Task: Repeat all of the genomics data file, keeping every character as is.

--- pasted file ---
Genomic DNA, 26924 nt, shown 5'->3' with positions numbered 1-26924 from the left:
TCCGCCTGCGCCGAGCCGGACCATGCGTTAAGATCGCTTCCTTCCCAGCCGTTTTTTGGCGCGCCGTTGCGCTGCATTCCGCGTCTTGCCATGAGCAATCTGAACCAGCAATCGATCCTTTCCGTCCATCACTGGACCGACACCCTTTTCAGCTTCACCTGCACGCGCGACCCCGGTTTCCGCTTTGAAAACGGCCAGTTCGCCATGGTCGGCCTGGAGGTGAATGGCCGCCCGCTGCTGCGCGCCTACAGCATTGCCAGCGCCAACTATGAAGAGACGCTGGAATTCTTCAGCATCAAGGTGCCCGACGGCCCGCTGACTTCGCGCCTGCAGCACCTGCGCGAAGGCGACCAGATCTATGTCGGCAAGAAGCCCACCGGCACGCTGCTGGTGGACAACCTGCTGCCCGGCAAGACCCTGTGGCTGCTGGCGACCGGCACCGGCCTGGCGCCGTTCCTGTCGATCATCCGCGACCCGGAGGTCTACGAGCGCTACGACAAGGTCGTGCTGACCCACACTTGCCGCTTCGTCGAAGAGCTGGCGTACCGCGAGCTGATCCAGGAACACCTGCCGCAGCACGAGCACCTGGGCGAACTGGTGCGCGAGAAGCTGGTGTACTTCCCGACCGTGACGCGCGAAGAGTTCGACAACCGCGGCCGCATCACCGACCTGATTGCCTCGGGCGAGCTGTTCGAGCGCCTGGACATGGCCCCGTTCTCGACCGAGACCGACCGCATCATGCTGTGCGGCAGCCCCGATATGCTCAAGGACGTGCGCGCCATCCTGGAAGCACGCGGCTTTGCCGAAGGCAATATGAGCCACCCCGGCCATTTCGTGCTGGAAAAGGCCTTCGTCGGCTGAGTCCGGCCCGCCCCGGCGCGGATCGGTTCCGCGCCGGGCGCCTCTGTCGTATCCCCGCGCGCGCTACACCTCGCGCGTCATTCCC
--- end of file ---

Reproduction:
Genomic DNA, 26924 nt, shown 5'->3' with positions numbered 1-26924 from the left:
TCCGCCTGCGCCGAGCCGGACCATGCGTTAAGATCGCTTCCTTCCCAGCCGTTTTTTGGCGCGCCGTTGCGCTGCATTCCGCGTCTTGCCATGAGCAATCTGAACCAGCAATCGATCCTTTCCGTCCATCACTGGACCGACACCCTTTTCAGCTTCACCTGCACGCGCGACCCCGGTTTCCGCTTTGAAAACGGCCAGTTCGCCATGGTCGGCCTGGAGGTGAATGGCCGCCCGCTGCTGCGCGCCTACAGCATTGCCAGCGCCAACTATGAAGAGACGCTGGAATTCTTCAGCATCAAGGTGCCCGACGGCCCGCTGACTTCGCGCCTGCAGCACCTGCGCGAAGGCGACCAGATCTATGTCGGCAAGAAGCCCACCGGCACGCTGCTGGTGGACAACCTGCTGCCCGGCAAGACCCTGTGGCTGCTGGCGACCGGCACCGGCCTGGCGCCGTTCCTGTCGATCATCCGCGACCCGGAGGTCTACGAGCGCTACGACAAGGTCGTGCTGACCCACACTTGCCGCTTCGTCGAAGAGCTGGCGTACCGCGAGCTGATCCAGGAACACCTGCCGCAGCACGAGCACCTGGGCGAACTGGTGCGCGAGAAGCTGGTGTACTTCCCGACCGTGACGCGCGAAGAGTTCGACAACCGCGGCCGCATCACCGACCTGATTGCCTCGGGCGAGCTGTTCGAGCGCCTGGACATGGCCCCGTTCTCGACCGAGACCGACCGCATCATGCTGTGCGGCAGCCCCGATATGCTCAAGGACGTGCGCGCCATCCTGGAAGCACGCGGCTTTGCCGAAGGCAATATGAGCCACCCCGGCCATTTCGTGCTGGAAAAGGCCTTCGTCGGCTGAGTCCGGCCCGCCCCGGCGCGGATCGGTTCCGCGCCGGGCGCCTCTGTCGTATCCCCGCGCGCGCTACACCTCGCGCGTCATTCCC